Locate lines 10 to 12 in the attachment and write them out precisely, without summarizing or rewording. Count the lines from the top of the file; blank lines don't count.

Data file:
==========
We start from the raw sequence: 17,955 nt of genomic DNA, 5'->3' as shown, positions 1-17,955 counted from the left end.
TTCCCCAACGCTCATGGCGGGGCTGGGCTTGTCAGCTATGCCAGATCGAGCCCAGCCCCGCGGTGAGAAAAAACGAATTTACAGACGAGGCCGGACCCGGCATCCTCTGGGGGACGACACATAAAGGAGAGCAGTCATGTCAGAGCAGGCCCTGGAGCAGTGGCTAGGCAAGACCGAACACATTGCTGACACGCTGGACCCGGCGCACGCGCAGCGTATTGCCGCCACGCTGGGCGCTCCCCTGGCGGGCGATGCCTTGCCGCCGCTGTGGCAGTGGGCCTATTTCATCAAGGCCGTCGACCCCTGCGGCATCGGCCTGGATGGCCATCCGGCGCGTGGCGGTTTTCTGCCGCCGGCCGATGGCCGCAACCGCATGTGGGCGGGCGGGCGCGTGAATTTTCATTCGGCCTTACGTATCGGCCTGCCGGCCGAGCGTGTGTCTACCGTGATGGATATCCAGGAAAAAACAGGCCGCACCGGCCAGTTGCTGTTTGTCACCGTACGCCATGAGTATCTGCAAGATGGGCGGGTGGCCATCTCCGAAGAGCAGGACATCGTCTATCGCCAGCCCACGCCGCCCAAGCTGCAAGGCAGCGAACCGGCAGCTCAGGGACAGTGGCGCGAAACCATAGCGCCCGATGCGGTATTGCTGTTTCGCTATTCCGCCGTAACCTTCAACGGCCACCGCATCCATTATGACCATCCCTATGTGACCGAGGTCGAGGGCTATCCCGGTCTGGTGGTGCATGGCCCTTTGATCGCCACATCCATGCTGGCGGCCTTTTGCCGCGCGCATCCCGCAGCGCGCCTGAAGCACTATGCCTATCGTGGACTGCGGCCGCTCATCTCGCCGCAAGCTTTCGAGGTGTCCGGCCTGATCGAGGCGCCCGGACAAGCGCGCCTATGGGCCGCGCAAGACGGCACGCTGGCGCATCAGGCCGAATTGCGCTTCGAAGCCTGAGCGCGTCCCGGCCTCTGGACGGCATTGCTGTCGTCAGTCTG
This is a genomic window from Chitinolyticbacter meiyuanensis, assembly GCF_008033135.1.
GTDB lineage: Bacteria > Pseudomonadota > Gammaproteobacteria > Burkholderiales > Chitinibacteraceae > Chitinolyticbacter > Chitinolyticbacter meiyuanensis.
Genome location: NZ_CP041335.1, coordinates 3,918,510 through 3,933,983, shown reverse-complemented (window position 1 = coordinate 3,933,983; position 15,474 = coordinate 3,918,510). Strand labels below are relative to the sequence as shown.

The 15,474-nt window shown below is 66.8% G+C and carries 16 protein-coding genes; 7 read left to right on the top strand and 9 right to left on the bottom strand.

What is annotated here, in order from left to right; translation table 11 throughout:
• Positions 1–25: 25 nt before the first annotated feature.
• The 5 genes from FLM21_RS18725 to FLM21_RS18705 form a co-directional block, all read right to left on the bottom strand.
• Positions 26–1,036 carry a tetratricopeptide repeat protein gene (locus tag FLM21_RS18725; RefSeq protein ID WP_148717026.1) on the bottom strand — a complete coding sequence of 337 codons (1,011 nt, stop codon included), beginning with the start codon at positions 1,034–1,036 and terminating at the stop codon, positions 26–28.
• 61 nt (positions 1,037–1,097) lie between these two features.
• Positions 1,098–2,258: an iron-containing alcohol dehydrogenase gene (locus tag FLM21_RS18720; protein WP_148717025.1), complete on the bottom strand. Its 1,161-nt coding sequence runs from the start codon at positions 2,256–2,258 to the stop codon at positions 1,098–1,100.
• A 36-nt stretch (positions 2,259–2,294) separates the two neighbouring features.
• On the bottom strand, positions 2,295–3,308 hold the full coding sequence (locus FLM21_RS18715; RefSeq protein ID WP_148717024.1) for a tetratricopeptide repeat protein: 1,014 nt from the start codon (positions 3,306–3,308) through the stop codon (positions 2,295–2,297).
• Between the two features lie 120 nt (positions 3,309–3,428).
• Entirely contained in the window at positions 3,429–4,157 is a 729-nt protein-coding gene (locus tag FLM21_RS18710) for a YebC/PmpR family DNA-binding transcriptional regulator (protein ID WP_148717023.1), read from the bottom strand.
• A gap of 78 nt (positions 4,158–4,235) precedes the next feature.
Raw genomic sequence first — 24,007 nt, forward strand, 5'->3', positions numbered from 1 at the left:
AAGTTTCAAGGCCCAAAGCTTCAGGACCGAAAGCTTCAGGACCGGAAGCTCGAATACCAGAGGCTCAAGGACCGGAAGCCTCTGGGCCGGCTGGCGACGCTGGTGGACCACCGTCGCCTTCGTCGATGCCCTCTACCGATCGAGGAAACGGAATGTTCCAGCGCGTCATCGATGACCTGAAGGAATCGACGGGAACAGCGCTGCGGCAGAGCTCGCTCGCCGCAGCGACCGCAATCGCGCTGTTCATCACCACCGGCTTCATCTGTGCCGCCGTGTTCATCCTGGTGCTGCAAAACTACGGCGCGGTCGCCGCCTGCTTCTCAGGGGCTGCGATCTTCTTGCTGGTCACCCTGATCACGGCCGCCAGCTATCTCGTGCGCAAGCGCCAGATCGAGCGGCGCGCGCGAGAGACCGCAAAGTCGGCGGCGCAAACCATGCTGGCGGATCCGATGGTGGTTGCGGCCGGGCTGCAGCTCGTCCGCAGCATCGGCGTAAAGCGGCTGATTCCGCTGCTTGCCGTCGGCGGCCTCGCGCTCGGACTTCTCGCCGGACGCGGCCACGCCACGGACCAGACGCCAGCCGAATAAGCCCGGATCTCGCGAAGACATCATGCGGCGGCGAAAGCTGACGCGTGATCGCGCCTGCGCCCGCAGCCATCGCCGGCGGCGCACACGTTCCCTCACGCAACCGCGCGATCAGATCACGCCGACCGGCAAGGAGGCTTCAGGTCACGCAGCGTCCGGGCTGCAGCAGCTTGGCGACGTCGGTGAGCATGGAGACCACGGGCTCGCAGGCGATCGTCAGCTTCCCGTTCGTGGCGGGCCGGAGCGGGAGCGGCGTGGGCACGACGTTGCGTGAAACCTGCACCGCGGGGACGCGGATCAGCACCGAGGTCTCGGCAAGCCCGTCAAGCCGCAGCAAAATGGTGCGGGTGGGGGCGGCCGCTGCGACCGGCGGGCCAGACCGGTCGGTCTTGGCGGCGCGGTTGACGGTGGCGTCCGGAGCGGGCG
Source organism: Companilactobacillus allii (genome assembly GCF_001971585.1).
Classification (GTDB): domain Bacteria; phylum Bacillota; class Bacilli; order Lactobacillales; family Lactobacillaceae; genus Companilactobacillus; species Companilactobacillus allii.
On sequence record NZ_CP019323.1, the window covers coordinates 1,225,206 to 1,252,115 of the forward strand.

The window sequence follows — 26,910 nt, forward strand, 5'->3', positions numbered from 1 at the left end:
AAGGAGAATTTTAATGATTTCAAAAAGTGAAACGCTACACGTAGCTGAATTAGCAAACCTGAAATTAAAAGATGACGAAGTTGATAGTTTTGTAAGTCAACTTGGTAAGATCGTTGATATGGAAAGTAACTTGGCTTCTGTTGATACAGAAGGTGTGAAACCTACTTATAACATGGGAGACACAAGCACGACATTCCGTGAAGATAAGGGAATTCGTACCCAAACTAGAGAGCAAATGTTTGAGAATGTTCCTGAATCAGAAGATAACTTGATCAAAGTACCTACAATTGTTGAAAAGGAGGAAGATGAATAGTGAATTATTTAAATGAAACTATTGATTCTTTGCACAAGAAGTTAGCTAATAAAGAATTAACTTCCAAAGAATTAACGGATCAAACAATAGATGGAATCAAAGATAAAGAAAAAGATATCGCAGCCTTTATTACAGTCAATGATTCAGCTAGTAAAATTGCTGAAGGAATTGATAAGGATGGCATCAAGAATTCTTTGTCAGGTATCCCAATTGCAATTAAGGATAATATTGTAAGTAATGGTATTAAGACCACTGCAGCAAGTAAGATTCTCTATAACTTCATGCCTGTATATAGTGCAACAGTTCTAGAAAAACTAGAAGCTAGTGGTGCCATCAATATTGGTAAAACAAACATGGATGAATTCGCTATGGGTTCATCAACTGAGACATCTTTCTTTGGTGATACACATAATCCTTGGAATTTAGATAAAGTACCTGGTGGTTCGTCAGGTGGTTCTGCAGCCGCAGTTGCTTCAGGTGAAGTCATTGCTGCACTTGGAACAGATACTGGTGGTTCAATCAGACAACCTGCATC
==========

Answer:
• Positions 26–1,036 carry a tetratricopeptide repeat protein gene (locus tag FLM21_RS18725; RefSeq protein ID WP_148717026.1) on the bottom strand — a complete coding sequence of 337 codons (1,011 nt, stop codon included), beginning with the start codon at positions 1,034–1,036 and terminating at the stop codon, positions 26–28.
• 61 nt (positions 1,037–1,097) lie between these two features.
• Positions 1,098–2,258: an iron-containing alcohol dehydrogenase gene (locus tag FLM21_RS18720; protein WP_148717025.1), complete on the bottom strand. Its 1,161-nt coding sequence runs from the start codon at positions 2,256–2,258 to the stop codon at positions 1,098–1,100.